Osha Root – Ligusticum porteri

Current Demand = Normal
Demand: Poor – Normal – Good

Parts Used: Root
Current Market Price = $ varies/lb.

Osha Root - Ligusticum porteri Osha Root - Ligusticum porteri
Osha Root - Ligusticum porteri Osha Root - Ligusticum porteri

Family: Apiaceae

Common Names: Loveroot, Lovage, Porters Lovage, Chuchupate, wild parsley, Indian parsley, bear root…


Osha root is native to North America and the rocky Mountains, and is a perennial herb from the parsley family. It has fern like leaves that are two-toned, spotted green, especially when young, then turn gold with age. It often grows in thick, extensive patches. It can grow to about 4 feet. The seeds and flowers are at the top of the plant and spread out in the form of an umbrella. The herb has white flowers and the seeds have a sweet and strong celery-like fragrance.


Growing region: Osha root can be found in the Southwestern North America along timberlines, meadows and ravines.

The seed is best sown as soon as it is ripe in the autumn and placed in a cold frame. Divide the seedlings into individual pots when they are large enough to handle. Transplant the plants into permanent homes in the summer. Keep them in a cold frame the first winter. The plants do best in a well drained soil in a sunny dry area.


Parts Used: root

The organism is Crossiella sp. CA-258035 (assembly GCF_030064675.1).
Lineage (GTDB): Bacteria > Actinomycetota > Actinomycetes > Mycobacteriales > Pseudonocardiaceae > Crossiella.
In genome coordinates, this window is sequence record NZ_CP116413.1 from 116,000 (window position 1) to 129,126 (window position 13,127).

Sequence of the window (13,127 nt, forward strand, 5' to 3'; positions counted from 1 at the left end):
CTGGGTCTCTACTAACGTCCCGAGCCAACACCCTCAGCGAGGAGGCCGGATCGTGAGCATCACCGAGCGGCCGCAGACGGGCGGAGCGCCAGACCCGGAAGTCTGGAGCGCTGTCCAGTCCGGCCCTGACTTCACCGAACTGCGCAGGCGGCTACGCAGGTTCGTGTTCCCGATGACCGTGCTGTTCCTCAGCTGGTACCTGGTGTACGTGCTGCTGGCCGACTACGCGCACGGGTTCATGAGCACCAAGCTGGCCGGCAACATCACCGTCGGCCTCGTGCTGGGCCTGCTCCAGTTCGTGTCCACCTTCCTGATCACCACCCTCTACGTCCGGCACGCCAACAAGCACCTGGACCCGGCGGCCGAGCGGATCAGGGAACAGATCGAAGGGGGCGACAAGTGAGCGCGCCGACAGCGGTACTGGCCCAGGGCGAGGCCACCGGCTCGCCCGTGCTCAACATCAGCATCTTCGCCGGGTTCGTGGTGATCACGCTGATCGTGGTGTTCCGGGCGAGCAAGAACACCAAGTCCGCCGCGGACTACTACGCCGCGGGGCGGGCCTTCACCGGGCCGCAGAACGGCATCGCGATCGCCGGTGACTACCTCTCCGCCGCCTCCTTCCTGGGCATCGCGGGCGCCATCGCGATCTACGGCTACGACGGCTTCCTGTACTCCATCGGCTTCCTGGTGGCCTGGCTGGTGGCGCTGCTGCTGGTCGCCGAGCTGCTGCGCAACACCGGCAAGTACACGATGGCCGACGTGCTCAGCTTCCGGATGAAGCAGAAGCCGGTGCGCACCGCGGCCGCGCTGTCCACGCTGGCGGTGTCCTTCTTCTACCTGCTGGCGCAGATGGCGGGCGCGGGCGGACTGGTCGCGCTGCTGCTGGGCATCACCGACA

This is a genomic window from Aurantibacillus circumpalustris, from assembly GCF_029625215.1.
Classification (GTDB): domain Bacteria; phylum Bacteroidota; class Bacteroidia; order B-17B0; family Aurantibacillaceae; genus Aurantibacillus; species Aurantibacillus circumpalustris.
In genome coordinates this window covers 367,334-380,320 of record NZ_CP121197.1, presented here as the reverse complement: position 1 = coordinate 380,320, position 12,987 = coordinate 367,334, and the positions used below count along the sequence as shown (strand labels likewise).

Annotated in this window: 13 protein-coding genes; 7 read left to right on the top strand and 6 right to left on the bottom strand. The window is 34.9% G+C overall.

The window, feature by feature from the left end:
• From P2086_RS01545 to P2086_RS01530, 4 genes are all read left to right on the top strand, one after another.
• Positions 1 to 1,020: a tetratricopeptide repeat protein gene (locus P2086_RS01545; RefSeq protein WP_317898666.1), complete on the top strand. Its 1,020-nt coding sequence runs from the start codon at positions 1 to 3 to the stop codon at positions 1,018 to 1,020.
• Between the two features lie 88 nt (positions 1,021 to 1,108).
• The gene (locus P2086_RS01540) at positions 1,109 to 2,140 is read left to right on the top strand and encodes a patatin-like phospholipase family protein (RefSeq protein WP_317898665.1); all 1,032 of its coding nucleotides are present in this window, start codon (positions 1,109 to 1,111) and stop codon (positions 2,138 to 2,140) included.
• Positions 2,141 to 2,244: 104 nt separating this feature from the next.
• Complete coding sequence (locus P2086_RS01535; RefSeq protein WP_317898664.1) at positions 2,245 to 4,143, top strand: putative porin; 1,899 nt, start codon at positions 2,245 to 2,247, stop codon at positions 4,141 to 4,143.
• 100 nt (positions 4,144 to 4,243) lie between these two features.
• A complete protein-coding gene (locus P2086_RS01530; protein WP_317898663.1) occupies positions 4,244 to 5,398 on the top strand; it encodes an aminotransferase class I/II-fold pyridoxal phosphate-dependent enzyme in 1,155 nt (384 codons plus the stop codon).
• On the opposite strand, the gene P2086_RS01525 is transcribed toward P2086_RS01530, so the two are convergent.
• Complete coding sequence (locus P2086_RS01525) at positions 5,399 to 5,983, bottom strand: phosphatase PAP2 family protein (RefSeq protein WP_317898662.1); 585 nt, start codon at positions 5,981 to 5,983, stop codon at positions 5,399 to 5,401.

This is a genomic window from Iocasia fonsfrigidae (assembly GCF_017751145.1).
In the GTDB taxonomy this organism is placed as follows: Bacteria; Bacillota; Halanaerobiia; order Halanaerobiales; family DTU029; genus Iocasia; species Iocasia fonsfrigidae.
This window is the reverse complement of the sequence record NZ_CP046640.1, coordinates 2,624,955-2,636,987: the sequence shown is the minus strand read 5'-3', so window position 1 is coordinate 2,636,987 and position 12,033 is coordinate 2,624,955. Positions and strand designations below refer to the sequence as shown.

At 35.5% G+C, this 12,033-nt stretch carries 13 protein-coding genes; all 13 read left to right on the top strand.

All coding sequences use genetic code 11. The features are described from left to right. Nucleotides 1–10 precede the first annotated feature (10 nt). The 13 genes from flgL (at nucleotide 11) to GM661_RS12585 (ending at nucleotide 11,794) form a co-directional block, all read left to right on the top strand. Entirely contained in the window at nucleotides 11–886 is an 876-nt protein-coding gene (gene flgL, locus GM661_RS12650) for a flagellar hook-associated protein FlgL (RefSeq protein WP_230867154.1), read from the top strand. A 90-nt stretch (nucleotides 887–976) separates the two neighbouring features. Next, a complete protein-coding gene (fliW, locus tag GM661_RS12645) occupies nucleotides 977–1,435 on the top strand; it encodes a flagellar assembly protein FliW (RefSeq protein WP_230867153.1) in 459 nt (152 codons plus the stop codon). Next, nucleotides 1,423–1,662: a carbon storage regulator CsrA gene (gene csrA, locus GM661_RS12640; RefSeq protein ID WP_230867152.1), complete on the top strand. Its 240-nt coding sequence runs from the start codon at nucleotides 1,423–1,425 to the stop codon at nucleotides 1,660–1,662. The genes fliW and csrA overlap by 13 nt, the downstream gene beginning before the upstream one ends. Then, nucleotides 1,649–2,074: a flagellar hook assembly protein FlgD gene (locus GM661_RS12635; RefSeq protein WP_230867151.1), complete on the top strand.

The root is “hairy,” brown on the outside and yellow on the inside, has a strong odor something like potent celery.

After harvest, remove all foreign matter (rocks, dirt and other roots) before cleaning and drying.

When possible dry indoors in a well ventilated barn loft or attic to protect against the elements. If natural heat is not available you may need to add heat and a fan for continuous airflow. The key to drying herbs, roots or bark is an even combination of heat and airflow.

Osha roots will completely dry (stem will snap not bend) in 3-7 days depending on the size of the root and the drying conditions. After dried, place in a cardboard box or paper bag and store in a dry place until ready to sell or use. Do not store the root in plastic as it will mold.


Attributes (Images)

By JerryFriedman (Own work) [CC BY-SA 3.0 or GFDL], via Wikimedia Commons